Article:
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BP Business Economic Loss Claim Appeal 2016-1349:Not Error NOT to Reallocate Poultry Farm’s Bulk Revenues to Months In Which They Were “Earned”

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The following is an Appeal Panel Decision issued pursuant to Section 6 of the BP Deepwater Horizon Economic & Property Damages Settlement Agreement and the Rules Governing the BP Appeals Process. Links may have been added to assist the reader. The original decision may be found here, as well as a glossary of BP Settlement terms

The Settlement Program awarded Claimant, a poultry farm located in Forest, Mississippi, $42,126 pre-RTP. BP appeals alleging that in generating this award the Settlement Program erred in its treatment of Claimant’s monthly revenues. Specifically, the Settlement Program failed to reallocate bulk payments recorded in a single
month to the months in which those payments were earned. Thus, here again we have a “matching” or “smoothing” issue to resolve.
Claimant contracts with XXX to raise poultry. Claimant grows the chicks for approximately 60 to 90 days and then delivers the grown chickens to XXX. At some point after delivery, XXX pays Claimant a lump sum fee for the service, which Claimant then records on its P&Ls in a single month of the year. For example, in 2010, Claimant recorded poultry revenue in January, March, May, July, September, and November, but $0 in poultry revenue in the other six months of the year. However, Claimant incurs expenses continuously throughout this process. As such, according to BP, there is a clear mismatch between revenues and variable expenses, e.g. the revenue from a particular batch of chickens is recorded in a single month of the year, but the expenses associated with that batch of chickens are recorded over the entire course of the chicken growth cycle (i.e., 60 to 90 days).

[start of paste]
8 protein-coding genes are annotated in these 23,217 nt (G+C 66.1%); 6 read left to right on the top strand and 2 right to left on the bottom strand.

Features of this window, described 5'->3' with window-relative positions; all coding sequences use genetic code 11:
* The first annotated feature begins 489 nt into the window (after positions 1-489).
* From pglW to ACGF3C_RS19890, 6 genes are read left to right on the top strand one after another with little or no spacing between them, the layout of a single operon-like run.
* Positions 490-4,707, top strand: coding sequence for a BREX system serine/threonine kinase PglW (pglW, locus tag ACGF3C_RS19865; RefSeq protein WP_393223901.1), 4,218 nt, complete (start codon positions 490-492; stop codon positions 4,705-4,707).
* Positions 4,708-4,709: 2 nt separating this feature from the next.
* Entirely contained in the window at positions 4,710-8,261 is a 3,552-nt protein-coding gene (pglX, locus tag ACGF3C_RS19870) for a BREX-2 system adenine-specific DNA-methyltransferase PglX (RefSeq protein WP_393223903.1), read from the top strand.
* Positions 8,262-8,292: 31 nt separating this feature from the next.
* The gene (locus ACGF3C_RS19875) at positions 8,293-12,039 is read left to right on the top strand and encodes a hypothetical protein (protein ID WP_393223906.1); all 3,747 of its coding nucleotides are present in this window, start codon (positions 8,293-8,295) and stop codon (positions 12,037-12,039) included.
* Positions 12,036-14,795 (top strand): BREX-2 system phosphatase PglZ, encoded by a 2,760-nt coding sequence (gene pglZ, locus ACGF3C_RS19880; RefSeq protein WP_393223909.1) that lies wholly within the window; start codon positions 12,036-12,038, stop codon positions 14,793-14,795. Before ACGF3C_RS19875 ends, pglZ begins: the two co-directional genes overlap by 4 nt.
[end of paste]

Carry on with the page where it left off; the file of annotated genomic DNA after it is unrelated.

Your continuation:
Here, according to BP, the Settlement Program failed to address a mismatch between revenues and variable expenses before applying the AVM methodology. In particular, the Settlement Program should have requested documentation from Claimant showing the start and end of the growth cycle for each batch of chickens. BP asserts that the Settlement Program then should have used this information to allocate Claimant’s revenues evenly across the growth cycles in which they were earned in order to match those revenues to the corresponding variable expenses.
Here the accounting vendors reviewed the claim, made adjustments as needed and utilized the Annual Variable Margin methodology (AVM), which was the appropriate methodology to use under the circumstances of this claim. Policy 495 states in pertinent part that: “Consideration of whether revenues and expenses are sufficiently
matched necessarily involves an element of professional judgment. The CSSP recognizes and reserves the right of the CSSP Accounting Vendors to exercise such professional judgment to achieve sufficient matching as ordered by the Court.” It appears that the CSSP Accounting Vendors made appropriate inquires, gathered
additional information as needed, exercised their professional judgment, followed the dictates of Policy 495 and achieved an appropriate award by utilizing the AVM methodology. BP’s appeal is denied.

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